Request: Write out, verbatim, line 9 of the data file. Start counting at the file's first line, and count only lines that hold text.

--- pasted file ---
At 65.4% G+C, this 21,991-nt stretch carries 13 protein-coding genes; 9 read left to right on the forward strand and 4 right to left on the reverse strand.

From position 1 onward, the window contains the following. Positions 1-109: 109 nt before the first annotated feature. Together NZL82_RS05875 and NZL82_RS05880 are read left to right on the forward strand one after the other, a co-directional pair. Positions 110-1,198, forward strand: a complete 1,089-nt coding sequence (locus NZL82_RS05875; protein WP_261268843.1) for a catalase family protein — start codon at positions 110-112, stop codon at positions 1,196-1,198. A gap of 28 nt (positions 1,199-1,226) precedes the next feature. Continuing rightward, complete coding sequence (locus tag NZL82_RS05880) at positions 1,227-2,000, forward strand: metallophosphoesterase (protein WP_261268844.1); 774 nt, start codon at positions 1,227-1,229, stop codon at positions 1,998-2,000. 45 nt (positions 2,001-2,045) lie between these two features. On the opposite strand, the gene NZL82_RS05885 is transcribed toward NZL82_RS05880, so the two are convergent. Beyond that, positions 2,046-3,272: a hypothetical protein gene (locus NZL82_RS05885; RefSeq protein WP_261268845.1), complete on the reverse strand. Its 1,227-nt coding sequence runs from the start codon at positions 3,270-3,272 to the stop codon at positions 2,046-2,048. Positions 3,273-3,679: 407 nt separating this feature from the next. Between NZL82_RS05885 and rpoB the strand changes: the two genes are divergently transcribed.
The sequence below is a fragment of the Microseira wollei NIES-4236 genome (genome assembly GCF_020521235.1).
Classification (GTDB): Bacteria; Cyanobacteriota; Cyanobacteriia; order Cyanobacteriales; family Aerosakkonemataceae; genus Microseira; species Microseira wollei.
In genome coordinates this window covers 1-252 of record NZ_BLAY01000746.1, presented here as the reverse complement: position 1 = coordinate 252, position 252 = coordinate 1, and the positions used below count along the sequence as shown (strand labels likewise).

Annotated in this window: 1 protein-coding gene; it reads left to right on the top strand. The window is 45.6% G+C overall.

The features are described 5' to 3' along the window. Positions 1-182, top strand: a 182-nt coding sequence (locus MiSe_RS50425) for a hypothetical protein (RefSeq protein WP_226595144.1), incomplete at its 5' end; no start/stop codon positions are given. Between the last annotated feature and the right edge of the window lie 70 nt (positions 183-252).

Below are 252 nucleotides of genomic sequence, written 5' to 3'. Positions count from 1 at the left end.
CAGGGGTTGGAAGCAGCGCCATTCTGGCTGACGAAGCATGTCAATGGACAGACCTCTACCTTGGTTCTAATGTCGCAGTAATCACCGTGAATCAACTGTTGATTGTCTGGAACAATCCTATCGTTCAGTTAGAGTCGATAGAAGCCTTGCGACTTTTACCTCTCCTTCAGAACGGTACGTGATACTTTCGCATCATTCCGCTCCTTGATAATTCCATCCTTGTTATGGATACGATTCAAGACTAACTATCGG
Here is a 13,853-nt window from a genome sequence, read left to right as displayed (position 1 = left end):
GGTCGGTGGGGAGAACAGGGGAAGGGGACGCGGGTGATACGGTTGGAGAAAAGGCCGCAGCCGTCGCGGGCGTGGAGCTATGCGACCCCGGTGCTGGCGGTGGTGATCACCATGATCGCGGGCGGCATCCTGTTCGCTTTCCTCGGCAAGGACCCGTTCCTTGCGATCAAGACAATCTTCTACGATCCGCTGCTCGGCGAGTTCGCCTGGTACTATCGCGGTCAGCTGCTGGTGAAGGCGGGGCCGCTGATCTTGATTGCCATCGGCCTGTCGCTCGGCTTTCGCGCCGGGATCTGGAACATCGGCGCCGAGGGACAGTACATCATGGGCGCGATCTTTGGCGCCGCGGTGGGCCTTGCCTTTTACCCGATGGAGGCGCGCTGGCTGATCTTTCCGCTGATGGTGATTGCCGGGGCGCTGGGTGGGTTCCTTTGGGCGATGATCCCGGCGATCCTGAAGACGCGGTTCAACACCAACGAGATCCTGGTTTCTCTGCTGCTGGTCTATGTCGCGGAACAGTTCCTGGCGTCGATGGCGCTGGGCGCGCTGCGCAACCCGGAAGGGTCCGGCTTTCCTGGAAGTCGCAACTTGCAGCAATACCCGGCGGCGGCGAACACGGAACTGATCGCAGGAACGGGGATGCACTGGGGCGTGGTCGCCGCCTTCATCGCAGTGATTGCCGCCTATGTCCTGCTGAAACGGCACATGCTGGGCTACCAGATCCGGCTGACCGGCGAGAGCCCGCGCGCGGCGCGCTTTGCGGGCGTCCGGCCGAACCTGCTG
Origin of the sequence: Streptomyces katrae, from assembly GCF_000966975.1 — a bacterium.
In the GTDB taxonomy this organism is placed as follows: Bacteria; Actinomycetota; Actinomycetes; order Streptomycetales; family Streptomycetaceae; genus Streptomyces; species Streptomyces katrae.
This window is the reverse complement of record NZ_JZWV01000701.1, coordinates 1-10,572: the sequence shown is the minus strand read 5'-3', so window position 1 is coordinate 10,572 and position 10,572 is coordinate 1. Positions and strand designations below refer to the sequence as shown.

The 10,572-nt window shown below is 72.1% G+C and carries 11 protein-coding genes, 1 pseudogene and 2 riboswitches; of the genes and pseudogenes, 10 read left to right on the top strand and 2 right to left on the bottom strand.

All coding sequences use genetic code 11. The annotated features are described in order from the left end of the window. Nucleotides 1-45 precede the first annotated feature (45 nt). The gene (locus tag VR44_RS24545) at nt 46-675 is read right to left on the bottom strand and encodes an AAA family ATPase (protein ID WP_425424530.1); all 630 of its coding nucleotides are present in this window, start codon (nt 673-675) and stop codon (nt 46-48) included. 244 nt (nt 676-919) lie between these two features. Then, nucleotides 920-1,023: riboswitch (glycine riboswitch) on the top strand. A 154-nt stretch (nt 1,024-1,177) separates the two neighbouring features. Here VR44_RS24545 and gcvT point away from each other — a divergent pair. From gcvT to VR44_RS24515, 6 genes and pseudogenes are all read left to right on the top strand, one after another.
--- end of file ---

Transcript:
CAGGGGTTGGAAGCAGCGCCATTCTGGCTGACGAAGCATGTCAATGGACAGACCTCTACCTTGGTTCTAATGTCGCAGTAATCACCGTGAATCAACTGTTGATTGTCTGGAACAATCCTATCGTTCAGTTAGAGTCGATAGAAGCCTTGCGACTTTTACCTCTCCTTCAGAACGGTACGTGATACTTTCGCATCATTCCGCTCCTTGATAATTCCATCCTTGTTATGGATACGATTCAAGACTAACTATCGG